Friday, January 29, 2016

China's Marine Corps, a view within China

Expert: Marine Corps' overall combat capability needs to be enhanced
Source: China Military OnlineEditor: Zhang Tao
2016-01-26 17:260

BEIJING, January 26 (ChinaMil) -- Adm. Wu Shengli and Adm. Miao Hua, respectively commander and political commissar of the People's Liberation Army (PLA) Navy, observed the realistic confrontation exercises of the Marine Corps in the Gobi desert of Xinjiang on January 23.

This is the first time for the PLA Navy's top leaders to observe and instruct military exercises on the spot in 2016 according to public report, and the third time that Wu Shengli observed the cross-region exercises of the Marine Corps.

Zhang Junshe, associate researcher from the Military Academic Research Institute of the PLA Navy, said on January 25 that China's Marine Corps has large room for progress and will enhance its overall combat capability in the future.

It is reported that on January 22 and 23, the Marine Corps carried out live fire verification exercise, the confrontation exercise and the counter-terrorism drill involving special operations regiment in the Gobi desert for the first time. This is the fourth cross-region exercise of the Marine Corps since March 2014 and Wu Shengli has observed and instructed three of them, indicating the great importance he attaches to the Marine Corps.

"With a vast territory, China is faced with complicated surrounding situations, diversified threats and challenges, and volatile conditions. As we have expanded our national security interests and overseas interests, realistic war threats not only exist in the surrounding waters, but may also appear in more directions, remoter areas and vaster space", according to Zhang Junshe.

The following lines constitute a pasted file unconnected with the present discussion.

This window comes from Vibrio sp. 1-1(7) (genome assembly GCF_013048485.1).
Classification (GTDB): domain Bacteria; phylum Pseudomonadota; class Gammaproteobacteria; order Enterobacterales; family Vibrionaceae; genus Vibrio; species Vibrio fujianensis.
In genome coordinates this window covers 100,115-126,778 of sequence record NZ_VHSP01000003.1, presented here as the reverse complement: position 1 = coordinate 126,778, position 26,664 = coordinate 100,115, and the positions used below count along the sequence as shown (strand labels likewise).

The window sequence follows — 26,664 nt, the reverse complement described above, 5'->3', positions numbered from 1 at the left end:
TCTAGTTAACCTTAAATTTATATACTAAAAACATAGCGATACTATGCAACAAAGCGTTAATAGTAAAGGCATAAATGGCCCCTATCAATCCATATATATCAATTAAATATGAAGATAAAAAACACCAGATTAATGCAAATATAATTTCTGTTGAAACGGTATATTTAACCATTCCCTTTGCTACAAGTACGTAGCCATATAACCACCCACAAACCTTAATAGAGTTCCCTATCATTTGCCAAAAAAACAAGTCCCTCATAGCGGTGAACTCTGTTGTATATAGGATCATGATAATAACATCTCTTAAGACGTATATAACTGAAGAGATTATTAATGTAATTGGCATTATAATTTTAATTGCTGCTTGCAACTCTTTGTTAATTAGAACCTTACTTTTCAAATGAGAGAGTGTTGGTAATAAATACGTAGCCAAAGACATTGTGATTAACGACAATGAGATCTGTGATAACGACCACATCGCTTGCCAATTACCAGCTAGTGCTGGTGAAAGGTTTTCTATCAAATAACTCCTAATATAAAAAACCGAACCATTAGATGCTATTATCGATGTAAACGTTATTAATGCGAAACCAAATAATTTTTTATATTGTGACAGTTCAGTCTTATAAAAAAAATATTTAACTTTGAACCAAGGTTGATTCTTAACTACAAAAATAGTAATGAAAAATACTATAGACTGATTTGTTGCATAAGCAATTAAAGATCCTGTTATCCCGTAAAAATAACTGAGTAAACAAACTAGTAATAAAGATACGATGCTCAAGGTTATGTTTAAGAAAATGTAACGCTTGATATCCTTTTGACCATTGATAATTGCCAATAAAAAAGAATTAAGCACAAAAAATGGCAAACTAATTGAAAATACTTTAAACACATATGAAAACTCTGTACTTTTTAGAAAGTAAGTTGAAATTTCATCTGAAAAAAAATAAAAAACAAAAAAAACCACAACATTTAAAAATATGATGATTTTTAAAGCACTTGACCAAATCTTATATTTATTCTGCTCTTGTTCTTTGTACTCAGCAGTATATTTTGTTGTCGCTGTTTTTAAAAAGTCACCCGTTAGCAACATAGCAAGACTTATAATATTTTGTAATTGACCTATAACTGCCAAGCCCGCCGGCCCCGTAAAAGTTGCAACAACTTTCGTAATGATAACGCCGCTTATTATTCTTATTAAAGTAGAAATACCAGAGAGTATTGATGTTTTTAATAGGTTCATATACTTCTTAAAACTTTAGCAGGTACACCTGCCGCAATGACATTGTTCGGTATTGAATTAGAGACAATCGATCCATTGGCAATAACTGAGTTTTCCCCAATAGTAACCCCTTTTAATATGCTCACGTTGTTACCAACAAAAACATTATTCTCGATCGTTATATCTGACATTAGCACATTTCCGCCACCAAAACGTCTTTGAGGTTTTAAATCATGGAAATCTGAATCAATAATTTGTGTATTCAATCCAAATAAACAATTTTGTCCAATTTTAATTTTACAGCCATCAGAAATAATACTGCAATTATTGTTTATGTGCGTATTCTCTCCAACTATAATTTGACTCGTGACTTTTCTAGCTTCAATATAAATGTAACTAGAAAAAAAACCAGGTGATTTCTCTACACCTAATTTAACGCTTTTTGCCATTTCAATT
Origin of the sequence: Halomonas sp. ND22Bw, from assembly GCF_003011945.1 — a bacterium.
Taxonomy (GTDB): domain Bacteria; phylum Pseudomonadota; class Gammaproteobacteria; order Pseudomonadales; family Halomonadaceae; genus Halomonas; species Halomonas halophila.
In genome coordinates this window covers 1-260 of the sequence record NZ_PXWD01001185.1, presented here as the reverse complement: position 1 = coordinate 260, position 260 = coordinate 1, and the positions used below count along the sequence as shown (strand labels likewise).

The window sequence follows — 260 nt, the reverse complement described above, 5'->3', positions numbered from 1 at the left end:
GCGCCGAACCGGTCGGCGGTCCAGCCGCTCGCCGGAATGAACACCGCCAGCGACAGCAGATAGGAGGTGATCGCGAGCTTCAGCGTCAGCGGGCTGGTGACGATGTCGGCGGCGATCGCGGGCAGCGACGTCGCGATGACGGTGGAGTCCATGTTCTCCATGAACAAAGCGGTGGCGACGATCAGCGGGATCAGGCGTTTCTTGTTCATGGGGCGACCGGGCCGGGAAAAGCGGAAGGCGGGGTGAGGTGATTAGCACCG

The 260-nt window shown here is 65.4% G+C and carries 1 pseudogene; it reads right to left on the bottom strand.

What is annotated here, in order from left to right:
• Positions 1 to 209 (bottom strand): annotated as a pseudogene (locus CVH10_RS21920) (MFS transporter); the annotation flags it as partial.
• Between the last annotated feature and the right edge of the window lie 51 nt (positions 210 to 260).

Therefore, Zhang stressed, "the Chinese Marine Corps has to be well trained in amphibious attack and carry out realistic trainings in high-elevation and cold areas, mountains, forests and Gobi desert, so as to adapt to different tasks and requirements under all kinds of circumstances."

The U.S. has the world's largest and strongest Marine Corps with nearly 200,000 troops, with three Marine Divisions as the ground combat force and close to 400 planes in the aviation force, including helicopters and F/A-18 and F-35 warplanes.

The U.S. has also deployed amphibious combat troops in all major theaters around the world, and has formed three ground expeditionary forces based on the three Marine Divisions, two deployed in the Pacific Ocean and one in the Atlantic Ocean.

Unlike the American Marine Corps that's focused on strike, Chinese Marine Corps' main mission is defensive combat. Although it is quite strong in the world, it still lags behind the American counterpart.

According to Zhang Junshe, "China's Marine Corps is much smaller than the U.S. counterpart in size. It lacks fixed-wing warplanes and the aviation force is too small. Moreover, China is weak in amphibious and long-distance power projection, and the PLA Navy lags far behind the American Navy that has about 30 large amphibious warfare ships."

Speaking of the Marine Corps development, Zhang Junshe believed the priority is to enhance its capability of amphibious landing operations and full-spectrum combat. Second, it should hone the ocean-going operation capability, with Chinese Marine Corps' participation in the Gulf of Aden escort missions and overseas Chinese evacuation operations being excellent practices.

In terms of equipment, the main battle equipment of the Marine Corps has to be further improved, including upgrading the tank performance and reinforcing aviation strike and transportation forces.

Moreover, large amphibious warfare ships with greater cruising ability, larger tonnage and higher speed shall be developed that can deliver Marines for combat operations quickly and improve their capability in amphibious landing operations, full-spectrum combat, and implementing diversified tasks.

The author is Guo Yuandan, reporter from the Global times. The opinions expressed here are those of the writer and don't represent views of the China Military Online website.

1 comment:

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